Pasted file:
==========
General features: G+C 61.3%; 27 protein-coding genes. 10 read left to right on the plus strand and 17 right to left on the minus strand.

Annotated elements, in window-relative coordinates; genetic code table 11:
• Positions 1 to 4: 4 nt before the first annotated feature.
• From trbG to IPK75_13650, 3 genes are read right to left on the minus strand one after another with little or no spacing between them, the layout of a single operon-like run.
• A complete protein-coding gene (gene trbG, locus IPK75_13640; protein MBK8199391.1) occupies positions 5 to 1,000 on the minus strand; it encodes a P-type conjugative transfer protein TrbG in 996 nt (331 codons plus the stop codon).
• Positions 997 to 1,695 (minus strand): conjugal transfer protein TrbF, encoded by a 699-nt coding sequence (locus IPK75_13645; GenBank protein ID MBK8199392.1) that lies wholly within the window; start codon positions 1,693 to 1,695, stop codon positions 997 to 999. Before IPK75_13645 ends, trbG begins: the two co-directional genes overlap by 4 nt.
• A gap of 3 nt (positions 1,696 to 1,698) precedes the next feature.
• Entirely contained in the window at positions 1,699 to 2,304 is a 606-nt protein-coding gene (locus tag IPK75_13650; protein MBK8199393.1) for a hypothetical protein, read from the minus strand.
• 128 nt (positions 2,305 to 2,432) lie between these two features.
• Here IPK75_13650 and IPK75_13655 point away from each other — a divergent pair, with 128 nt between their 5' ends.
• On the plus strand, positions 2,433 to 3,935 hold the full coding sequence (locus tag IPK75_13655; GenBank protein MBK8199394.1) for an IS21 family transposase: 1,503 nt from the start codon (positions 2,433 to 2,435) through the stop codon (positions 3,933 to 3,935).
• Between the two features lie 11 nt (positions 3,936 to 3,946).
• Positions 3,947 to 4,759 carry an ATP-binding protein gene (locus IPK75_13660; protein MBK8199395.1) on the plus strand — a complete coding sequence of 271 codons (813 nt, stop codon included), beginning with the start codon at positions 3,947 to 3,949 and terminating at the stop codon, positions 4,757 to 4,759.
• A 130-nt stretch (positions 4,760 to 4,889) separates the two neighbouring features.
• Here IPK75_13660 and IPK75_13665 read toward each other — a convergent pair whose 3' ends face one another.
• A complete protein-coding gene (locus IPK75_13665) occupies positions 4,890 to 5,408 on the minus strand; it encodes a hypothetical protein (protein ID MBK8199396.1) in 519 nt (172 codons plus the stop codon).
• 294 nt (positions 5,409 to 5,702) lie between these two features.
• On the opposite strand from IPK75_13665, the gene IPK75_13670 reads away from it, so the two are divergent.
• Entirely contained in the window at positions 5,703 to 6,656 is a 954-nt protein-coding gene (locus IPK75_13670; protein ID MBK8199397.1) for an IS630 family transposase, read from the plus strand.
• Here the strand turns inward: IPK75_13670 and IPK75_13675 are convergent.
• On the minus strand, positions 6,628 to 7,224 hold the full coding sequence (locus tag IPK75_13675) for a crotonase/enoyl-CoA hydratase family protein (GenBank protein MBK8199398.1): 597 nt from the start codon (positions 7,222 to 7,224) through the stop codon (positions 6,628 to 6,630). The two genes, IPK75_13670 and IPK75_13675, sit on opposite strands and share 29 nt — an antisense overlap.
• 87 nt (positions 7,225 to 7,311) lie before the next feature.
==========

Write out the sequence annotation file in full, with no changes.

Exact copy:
General features: G+C 61.3%; 27 protein-coding genes. 10 read left to right on the plus strand and 17 right to left on the minus strand.

Annotated elements, in window-relative coordinates; genetic code table 11:
• Positions 1 to 4: 4 nt before the first annotated feature.
• From trbG to IPK75_13650, 3 genes are read right to left on the minus strand one after another with little or no spacing between them, the layout of a single operon-like run.
• A complete protein-coding gene (gene trbG, locus IPK75_13640; protein MBK8199391.1) occupies positions 5 to 1,000 on the minus strand; it encodes a P-type conjugative transfer protein TrbG in 996 nt (331 codons plus the stop codon).
• Positions 997 to 1,695 (minus strand): conjugal transfer protein TrbF, encoded by a 699-nt coding sequence (locus IPK75_13645; GenBank protein ID MBK8199392.1) that lies wholly within the window; start codon positions 1,693 to 1,695, stop codon positions 997 to 999. Before IPK75_13645 ends, trbG begins: the two co-directional genes overlap by 4 nt.
• A gap of 3 nt (positions 1,696 to 1,698) precedes the next feature.
• Entirely contained in the window at positions 1,699 to 2,304 is a 606-nt protein-coding gene (locus tag IPK75_13650; protein MBK8199393.1) for a hypothetical protein, read from the minus strand.
• 128 nt (positions 2,305 to 2,432) lie between these two features.
• Here IPK75_13650 and IPK75_13655 point away from each other — a divergent pair, with 128 nt between their 5' ends.
• On the plus strand, positions 2,433 to 3,935 hold the full coding sequence (locus tag IPK75_13655; GenBank protein MBK8199394.1) for an IS21 family transposase: 1,503 nt from the start codon (positions 2,433 to 2,435) through the stop codon (positions 3,933 to 3,935).
• Between the two features lie 11 nt (positions 3,936 to 3,946).
• Positions 3,947 to 4,759 carry an ATP-binding protein gene (locus IPK75_13660; protein MBK8199395.1) on the plus strand — a complete coding sequence of 271 codons (813 nt, stop codon included), beginning with the start codon at positions 3,947 to 3,949 and terminating at the stop codon, positions 4,757 to 4,759.
• A 130-nt stretch (positions 4,760 to 4,889) separates the two neighbouring features.
• Here IPK75_13660 and IPK75_13665 read toward each other — a convergent pair whose 3' ends face one another.
• A complete protein-coding gene (locus IPK75_13665) occupies positions 4,890 to 5,408 on the minus strand; it encodes a hypothetical protein (protein ID MBK8199396.1) in 519 nt (172 codons plus the stop codon).
• 294 nt (positions 5,409 to 5,702) lie between these two features.
• On the opposite strand from IPK75_13665, the gene IPK75_13670 reads away from it, so the two are divergent.
• Entirely contained in the window at positions 5,703 to 6,656 is a 954-nt protein-coding gene (locus IPK75_13670; protein ID MBK8199397.1) for an IS630 family transposase, read from the plus strand.
• Here the strand turns inward: IPK75_13670 and IPK75_13675 are convergent.
• On the minus strand, positions 6,628 to 7,224 hold the full coding sequence (locus tag IPK75_13675) for a crotonase/enoyl-CoA hydratase family protein (GenBank protein MBK8199398.1): 597 nt from the start codon (positions 7,222 to 7,224) through the stop codon (positions 6,628 to 6,630). The two genes, IPK75_13670 and IPK75_13675, sit on opposite strands and share 29 nt — an antisense overlap.
• 87 nt (positions 7,225 to 7,311) lie before the next feature.